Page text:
What is an Electronic Speed Controller and How Does it Work?

What is an Electronic Speed Controller?

The electronic speed controller (ESC) stands as a pivotal component within the hardware of an electric propulsion system. Serving as the system's neural hub, the ESC conveys instructions to the motor, dictating its speed based on data signals it receives from the throttle controller.

For smaller applications such as drones and RC vehicles, this hardware is referred to as an 'ESC.' However, in larger manufacturing contexts, it might be known as an electronic control unit, inverter, or motor controller. This article explores the fundamentals of how ESCs operate, the protocols they employ, and their applications in controlling brushless motors and drones.

How Does it Work?

The ESC's primary function is to mediate between the battery and the electric motor, governing the motor's rotation by sending precisely timed electric signals. These signals are transformed into changes in speed. The ESC utilizes direct current from the battery along with a switch system to generate an alternating three-phase current that powers the motor.

The vehicle's throttle controller is used to regulate the motor's speed, whether in an electric car, plane, or drone. Increasing the throttle augments the power output, altering the rate at which the ESC's circuit switches open and close.

ESC Components

Within the ESC, several crucial components play vital roles, including the microcontroller, gate driver, MOSFETs, and, in some cases, the battery eliminator circuit and device manager adapter.

  1. Microcontroller (MCU): The microcontroller has three key functions in ESC operation: housing the firmware interpreting controller signals, tracking the motor's position for smooth acceleration, and sending pulses to the gate driver to execute commands.

  2. Gate Driver: The gate driver acts as an intermediary between the controller and the MOSFETs. It amplifies the low-voltage signal from the microcontroller, providing a high-voltage signal to the MOSFETs. This allows for faster switching and lower heat generation.

  3. MOSFET: These Metal Oxide Semiconductor Field Effect Transistors serve as switches, strategically delivering power to the motor. The ESC typically employs six MOSFETs to control the motor's three-phase current.

Battery Eliminator Circuit

ESCs often incorporate a built-in battery eliminator circuit (BEC), which regulates voltage to power onboard electronics, removing the need for a separate battery. This circuit lowers the voltage to a safe 5 V, which powers the throttle receiver and other onboard devices.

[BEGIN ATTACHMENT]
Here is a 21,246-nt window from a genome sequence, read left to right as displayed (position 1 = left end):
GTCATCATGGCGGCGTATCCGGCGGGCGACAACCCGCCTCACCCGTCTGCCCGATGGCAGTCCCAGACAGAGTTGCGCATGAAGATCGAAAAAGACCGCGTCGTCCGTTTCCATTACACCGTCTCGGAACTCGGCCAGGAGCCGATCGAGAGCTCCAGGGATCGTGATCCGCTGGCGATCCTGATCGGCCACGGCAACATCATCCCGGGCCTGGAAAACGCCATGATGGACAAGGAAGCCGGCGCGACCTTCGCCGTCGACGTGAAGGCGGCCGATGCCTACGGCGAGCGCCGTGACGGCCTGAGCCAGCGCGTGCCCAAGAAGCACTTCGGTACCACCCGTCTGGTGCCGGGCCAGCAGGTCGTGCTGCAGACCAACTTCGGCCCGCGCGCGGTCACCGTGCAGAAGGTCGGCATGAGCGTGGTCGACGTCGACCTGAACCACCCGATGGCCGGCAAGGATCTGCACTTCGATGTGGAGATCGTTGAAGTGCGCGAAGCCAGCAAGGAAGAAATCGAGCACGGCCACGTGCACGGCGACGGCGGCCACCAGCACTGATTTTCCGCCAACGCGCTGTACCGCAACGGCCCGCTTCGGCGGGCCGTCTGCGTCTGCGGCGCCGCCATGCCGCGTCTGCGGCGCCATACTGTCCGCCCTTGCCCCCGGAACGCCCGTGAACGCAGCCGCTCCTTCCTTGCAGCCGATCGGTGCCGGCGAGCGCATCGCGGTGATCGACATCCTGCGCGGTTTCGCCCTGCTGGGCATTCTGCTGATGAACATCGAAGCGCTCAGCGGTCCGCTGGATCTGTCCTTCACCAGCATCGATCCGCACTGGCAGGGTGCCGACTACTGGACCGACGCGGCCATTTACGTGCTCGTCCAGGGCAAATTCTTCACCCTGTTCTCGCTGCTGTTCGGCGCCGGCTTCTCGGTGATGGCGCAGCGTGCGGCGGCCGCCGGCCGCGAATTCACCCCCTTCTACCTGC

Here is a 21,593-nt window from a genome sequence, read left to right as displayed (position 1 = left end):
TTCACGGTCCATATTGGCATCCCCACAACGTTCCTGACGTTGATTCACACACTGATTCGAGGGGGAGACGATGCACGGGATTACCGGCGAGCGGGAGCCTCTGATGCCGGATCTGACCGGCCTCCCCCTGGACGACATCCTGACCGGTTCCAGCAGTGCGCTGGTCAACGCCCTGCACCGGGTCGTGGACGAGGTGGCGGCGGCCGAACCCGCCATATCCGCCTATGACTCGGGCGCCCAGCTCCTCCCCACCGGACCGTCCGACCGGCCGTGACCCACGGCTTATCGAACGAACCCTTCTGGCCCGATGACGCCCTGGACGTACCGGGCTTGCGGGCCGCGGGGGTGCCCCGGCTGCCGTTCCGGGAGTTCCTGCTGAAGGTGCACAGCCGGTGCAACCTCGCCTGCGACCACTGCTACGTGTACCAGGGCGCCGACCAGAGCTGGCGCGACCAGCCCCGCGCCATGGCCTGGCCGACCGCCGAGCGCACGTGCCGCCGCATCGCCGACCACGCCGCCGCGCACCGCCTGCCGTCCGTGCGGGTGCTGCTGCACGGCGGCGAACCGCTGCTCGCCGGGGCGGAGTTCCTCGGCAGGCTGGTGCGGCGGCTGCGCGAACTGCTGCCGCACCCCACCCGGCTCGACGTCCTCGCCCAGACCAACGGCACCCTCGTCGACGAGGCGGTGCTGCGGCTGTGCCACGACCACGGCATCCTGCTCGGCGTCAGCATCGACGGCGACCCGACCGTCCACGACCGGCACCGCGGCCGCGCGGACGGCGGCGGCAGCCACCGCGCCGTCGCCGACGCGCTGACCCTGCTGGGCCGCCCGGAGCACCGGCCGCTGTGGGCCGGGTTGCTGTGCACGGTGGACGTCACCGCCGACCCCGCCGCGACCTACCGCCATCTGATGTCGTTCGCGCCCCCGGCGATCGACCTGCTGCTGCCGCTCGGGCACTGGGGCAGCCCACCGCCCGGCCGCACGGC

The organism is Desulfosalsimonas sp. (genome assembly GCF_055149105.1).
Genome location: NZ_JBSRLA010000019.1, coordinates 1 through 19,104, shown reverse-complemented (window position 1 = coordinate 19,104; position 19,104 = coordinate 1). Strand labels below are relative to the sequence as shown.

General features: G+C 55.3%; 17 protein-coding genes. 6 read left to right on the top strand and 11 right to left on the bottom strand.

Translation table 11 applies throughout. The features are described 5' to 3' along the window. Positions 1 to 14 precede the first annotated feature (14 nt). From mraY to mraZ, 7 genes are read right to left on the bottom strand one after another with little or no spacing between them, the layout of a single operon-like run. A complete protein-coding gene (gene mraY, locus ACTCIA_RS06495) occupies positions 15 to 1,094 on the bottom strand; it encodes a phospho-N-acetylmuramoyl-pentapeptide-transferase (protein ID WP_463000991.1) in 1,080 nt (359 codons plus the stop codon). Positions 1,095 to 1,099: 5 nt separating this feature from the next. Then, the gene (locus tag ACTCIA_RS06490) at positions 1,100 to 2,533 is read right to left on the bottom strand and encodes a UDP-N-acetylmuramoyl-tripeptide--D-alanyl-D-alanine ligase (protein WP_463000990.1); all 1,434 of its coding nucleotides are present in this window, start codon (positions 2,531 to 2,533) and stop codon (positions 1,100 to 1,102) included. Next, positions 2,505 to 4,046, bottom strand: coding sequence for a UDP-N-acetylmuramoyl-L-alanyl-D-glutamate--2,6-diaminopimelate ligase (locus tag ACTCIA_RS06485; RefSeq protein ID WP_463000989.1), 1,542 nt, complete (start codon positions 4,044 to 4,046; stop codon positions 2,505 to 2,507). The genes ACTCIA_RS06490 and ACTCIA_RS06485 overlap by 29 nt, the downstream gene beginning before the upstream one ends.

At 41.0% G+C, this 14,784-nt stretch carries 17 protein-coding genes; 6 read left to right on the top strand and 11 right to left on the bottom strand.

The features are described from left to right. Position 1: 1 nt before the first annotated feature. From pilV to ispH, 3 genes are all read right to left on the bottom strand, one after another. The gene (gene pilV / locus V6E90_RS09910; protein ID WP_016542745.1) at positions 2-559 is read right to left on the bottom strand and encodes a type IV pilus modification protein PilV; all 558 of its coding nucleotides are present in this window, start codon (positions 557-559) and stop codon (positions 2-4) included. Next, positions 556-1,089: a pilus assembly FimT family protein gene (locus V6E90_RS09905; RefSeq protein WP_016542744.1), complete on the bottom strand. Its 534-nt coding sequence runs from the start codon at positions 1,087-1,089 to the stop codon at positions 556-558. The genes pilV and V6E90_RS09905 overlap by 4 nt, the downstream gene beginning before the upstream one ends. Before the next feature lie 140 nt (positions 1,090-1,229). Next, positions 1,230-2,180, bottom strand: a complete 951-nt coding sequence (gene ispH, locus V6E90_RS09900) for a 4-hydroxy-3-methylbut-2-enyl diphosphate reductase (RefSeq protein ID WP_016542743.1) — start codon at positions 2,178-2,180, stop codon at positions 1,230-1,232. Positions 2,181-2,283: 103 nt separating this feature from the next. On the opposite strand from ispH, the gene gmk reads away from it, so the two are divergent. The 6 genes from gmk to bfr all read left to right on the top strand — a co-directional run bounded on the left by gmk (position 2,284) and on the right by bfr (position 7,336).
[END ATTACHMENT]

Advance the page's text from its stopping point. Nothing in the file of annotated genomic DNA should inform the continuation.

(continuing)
Device Manager Adapter (DMA)

The device manager adapter enables users to connect their ESC to a computer for firmware updates and advanced programming options. This feature keeps the ESC current and allows for the customization of settings such as voltage cut-off and motor direction.

What is PWM?

Pulse Width Modulation (PWM) is one of the oldest ESC protocols, still in use today. It conveys power pulses to control the motor's speed, based on input from the throttle controller. The width of the pulses determines the duration for which voltage is supplied, affecting the rotor's speed. Various ESC protocols have different signal frequencies.

ESC Protocols

ESC protocols serve as the language through which flight controllers communicate with the ESC to control motor speed. Common protocols include PWM, Oneshot125, Oneshot42, Multishot, and Dshot. Dshot stands out for its digital signal transmission, offering improved reliability and precision, particularly in reducing sensitivity to electrical noise.

ESC for Brushless Motors

The ESC acts as a power mediator between the battery and the brushless motor, controlling the power delivered based on the controller's input. In brushless motors, the ESC's task is to ensure a smooth acceleration by adjusting either voltage, speed, or a combination of both, depending on the firmware used.

How to Choose an ESC for Drones?

Selecting the right ESC is crucial for drone design. Several factors need consideration, including the ESC's current rating, voltage compatibility, and whether to opt for separate ESCs or a 4-in-1 ESC. A current rating slightly higher than the motor's is recommended to prevent overheating. Voltage limits should match the battery's specifications, and a 4-in-1 ESC can save space and weight.

In summary, this article delves into the functioning and components of ESCs, the significance of protocols, and the factors influencing ESC selection for drones and other electric propulsion systems. Understanding these key aspects can greatly enhance your knowledge and building capabilities.

Prasun Barua

Prasun Barua is an Engineer (Electrical & Electronic) and Member of the European Energy Centre (EEC). His first published book Green Planet is all about green technologies and science. His other published books are Solar PV System Design and Technology, Electricity from Renewable Energy, Tech Know Solar PV System, C Coding Practice, AI and Robotics Overview, Robotics and Artificial Intelligence, Know How Solar PV System, Know The Product, Solar PV Technology Overview, Home Appliances Overview, Tech Know Solar PV System, C Programming Practice, etc. These books are available at Google Books, Google Play, Amazon and other platforms.


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